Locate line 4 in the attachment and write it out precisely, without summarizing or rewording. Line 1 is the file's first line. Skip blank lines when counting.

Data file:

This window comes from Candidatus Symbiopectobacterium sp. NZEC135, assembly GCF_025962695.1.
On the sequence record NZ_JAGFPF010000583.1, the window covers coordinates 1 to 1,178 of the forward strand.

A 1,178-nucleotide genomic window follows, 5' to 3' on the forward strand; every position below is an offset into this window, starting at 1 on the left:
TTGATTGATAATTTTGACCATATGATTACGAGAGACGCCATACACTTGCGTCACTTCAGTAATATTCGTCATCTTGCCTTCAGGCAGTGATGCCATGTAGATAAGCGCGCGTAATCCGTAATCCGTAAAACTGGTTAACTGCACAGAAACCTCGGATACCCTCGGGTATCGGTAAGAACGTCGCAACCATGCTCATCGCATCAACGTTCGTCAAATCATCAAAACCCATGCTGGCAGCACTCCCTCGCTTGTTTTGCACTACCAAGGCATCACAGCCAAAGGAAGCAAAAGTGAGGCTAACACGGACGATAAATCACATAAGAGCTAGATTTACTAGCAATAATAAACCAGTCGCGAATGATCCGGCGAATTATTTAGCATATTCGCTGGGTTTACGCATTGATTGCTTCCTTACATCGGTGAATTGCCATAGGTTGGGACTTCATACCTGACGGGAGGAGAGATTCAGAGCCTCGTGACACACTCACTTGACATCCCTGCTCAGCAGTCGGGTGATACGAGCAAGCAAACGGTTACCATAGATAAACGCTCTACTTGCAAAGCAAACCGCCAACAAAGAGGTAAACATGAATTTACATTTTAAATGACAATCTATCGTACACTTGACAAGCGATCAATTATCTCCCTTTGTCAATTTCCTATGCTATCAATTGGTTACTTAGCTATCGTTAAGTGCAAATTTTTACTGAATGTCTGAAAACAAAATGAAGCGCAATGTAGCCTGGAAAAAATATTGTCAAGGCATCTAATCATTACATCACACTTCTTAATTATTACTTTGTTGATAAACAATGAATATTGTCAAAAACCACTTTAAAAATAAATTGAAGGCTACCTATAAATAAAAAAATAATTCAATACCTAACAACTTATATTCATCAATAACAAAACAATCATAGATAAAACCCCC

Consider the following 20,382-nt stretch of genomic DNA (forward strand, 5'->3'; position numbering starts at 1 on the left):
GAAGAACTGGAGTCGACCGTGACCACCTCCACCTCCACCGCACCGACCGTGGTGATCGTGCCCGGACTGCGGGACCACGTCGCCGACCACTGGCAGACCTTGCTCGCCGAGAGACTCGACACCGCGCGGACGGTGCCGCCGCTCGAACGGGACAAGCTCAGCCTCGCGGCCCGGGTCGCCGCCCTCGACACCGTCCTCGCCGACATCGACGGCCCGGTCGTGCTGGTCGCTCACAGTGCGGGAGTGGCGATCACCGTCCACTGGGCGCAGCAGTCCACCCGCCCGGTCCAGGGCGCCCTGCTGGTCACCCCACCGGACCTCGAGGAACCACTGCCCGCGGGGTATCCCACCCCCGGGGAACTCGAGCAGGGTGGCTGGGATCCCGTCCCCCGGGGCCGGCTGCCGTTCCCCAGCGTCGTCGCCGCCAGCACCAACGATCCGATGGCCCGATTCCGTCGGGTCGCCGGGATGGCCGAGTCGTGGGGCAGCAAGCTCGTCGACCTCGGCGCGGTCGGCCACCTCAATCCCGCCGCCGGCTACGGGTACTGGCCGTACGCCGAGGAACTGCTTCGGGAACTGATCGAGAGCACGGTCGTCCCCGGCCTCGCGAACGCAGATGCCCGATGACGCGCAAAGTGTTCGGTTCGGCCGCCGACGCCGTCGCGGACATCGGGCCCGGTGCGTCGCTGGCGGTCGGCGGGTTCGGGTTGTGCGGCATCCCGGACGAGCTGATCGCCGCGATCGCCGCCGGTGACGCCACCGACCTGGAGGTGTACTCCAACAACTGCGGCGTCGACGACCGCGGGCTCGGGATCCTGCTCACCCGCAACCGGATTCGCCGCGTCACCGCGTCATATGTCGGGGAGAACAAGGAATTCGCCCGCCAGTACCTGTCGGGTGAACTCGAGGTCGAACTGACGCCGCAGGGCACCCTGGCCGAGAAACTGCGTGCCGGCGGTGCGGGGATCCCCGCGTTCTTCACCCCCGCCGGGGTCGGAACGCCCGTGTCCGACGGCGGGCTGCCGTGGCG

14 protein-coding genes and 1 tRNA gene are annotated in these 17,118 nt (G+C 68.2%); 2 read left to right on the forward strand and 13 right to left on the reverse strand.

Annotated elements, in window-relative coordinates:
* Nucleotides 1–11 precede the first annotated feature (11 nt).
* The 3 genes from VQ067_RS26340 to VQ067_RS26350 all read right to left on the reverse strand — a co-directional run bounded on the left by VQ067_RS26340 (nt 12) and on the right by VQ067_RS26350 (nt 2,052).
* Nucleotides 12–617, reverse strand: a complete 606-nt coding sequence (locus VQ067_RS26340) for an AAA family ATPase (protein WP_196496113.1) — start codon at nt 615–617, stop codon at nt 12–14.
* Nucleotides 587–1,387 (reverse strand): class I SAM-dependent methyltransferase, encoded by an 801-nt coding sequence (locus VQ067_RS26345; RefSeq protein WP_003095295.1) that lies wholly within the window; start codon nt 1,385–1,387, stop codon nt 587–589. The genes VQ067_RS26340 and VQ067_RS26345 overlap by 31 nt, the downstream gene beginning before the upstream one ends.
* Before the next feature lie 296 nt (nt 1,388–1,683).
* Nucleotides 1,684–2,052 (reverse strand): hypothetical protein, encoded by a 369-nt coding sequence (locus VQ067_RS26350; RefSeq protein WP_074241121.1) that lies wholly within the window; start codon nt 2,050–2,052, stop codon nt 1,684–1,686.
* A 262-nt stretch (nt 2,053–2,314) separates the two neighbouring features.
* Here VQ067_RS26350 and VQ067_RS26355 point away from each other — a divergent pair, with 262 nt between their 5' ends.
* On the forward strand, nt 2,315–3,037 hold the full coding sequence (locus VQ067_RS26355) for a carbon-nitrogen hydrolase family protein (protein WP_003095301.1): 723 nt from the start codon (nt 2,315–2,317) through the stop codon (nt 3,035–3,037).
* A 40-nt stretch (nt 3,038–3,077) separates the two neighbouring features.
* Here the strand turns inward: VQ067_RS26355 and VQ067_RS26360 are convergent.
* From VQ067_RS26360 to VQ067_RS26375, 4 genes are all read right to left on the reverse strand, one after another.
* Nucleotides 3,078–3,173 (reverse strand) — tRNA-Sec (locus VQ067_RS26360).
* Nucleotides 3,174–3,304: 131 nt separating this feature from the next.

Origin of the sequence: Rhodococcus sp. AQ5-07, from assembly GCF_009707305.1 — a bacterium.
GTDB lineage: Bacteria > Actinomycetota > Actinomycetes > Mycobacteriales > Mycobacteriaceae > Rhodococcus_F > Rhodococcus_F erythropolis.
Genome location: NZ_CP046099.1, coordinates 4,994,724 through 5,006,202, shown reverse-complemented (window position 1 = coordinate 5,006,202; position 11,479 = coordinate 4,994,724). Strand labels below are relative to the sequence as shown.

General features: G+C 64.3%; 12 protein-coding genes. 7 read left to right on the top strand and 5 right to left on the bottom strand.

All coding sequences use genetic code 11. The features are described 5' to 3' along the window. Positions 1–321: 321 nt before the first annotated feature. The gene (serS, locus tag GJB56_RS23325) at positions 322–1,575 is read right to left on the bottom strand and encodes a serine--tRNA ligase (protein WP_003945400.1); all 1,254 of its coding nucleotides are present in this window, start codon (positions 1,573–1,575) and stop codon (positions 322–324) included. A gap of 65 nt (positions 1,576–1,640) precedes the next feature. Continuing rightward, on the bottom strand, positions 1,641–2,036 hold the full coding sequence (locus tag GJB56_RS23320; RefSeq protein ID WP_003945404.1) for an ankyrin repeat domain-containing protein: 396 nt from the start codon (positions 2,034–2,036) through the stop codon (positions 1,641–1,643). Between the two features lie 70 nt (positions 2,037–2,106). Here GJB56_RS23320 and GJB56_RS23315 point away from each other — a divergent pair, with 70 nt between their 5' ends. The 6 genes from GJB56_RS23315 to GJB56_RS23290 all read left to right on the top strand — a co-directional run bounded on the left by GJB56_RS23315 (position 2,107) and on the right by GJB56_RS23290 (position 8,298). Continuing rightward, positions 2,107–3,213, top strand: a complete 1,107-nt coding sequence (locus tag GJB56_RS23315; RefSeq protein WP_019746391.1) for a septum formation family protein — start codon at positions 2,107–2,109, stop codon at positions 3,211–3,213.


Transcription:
TTGATTGATAATTTTGACCATATGATTACGAGAGACGCCATACACTTGCGTCACTTCAGTAATATTCGTCATCTTGCCTTCAGGCAGTGATGCCATGTAGATAAGCGCGCGTAATCCGTAATCCGTAAAACTGGTTAACTGCACAGAAACCTCGGATACCCTCGGGTATCGGTAAGAACGTCGCAACCATGCTCATCGCATCAACGTTCGTCAAATCATCAAAACCCATGCTGGCAGCACTCCCTCGCTTGTTTTGCACTACCAAGGCATCACAGCCAAAGGAAGCAAAAGTGAGGCTAACACGGACGATAAATCACATAAGAGCTAGATTTACTAGCAATAATAAACCAGTCGCGAATGATCCGGCGAATTATTTAGCATATTCGCTGGGTTTACGCATTGATTGCTTCCTTACATCGGTGAATTGCCATAGGTTGGGACTTCATACCTGACGGGAGGAGAGATTCAGAGCCTCGTGACACACTCACTTGACATCCCTGCTCAGCAGTCGGGTGATACGAGCAAGCAAACGGTTACCATAGATAAACGCTCTACTTGCAAAGCAAACCGCCAACAAAGAGGTAAACATGAATTTACATTTTAAATGACAATCTATCGTACACTTGACAAGCGATCAATTATCTCCCTTTGTCAATTTCCTATGCTATCAATTGGTTACTTAGCTATCGTTAAGTGCAAATTTTTACTGAATGTCTGAAAACAAAATGAAGCGCAATGTAGCCTGGAAAAAATATTGTCAAGGCATCTAATCATTACATCACACTTCTTAATTATTACTTTGTTGATAAACAATGAATATTGTCAAAAACCACTTTAAAAATAAATTGAAGGCTACCTATAAATAAAAAAATAATTCAATACCTAACAACTTATATTCATCAATAACAAAACAATCATAGATAAAACCCCC